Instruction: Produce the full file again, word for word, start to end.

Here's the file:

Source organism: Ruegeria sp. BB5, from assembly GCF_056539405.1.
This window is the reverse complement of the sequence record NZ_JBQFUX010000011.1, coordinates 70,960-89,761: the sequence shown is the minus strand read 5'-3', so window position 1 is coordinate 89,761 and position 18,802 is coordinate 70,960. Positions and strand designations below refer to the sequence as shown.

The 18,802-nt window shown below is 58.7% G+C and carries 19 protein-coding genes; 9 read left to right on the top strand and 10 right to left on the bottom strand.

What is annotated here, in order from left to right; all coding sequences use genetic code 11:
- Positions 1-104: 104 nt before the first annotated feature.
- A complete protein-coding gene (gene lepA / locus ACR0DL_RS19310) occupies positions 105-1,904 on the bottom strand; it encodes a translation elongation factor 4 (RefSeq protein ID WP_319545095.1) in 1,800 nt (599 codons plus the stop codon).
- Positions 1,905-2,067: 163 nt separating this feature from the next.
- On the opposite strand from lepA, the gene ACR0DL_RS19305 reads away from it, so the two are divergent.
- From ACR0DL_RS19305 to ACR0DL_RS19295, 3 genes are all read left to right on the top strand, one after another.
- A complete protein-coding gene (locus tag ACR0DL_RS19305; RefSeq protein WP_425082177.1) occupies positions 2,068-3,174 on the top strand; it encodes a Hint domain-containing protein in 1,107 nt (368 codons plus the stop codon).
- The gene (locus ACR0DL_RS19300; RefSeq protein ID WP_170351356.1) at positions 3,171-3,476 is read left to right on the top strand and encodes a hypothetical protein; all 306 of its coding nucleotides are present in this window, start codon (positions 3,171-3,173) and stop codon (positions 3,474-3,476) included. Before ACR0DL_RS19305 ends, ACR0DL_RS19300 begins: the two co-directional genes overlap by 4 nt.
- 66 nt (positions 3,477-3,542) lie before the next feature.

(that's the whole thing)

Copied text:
Source organism: Ruegeria sp. BB5, from assembly GCF_056539405.1.
This window is the reverse complement of the sequence record NZ_JBQFUX010000011.1, coordinates 70,960-89,761: the sequence shown is the minus strand read 5'-3', so window position 1 is coordinate 89,761 and position 18,802 is coordinate 70,960. Positions and strand designations below refer to the sequence as shown.

The 18,802-nt window shown below is 58.7% G+C and carries 19 protein-coding genes; 9 read left to right on the top strand and 10 right to left on the bottom strand.

What is annotated here, in order from left to right; all coding sequences use genetic code 11:
- Positions 1-104: 104 nt before the first annotated feature.
- A complete protein-coding gene (gene lepA / locus ACR0DL_RS19310) occupies positions 105-1,904 on the bottom strand; it encodes a translation elongation factor 4 (RefSeq protein ID WP_319545095.1) in 1,800 nt (599 codons plus the stop codon).
- Positions 1,905-2,067: 163 nt separating this feature from the next.
- On the opposite strand from lepA, the gene ACR0DL_RS19305 reads away from it, so the two are divergent.
- From ACR0DL_RS19305 to ACR0DL_RS19295, 3 genes are all read left to right on the top strand, one after another.
- A complete protein-coding gene (locus tag ACR0DL_RS19305; RefSeq protein WP_425082177.1) occupies positions 2,068-3,174 on the top strand; it encodes a Hint domain-containing protein in 1,107 nt (368 codons plus the stop codon).
- The gene (locus ACR0DL_RS19300; RefSeq protein ID WP_170351356.1) at positions 3,171-3,476 is read left to right on the top strand and encodes a hypothetical protein; all 306 of its coding nucleotides are present in this window, start codon (positions 3,171-3,173) and stop codon (positions 3,474-3,476) included. Before ACR0DL_RS19305 ends, ACR0DL_RS19300 begins: the two co-directional genes overlap by 4 nt.
- 66 nt (positions 3,477-3,542) lie before the next feature.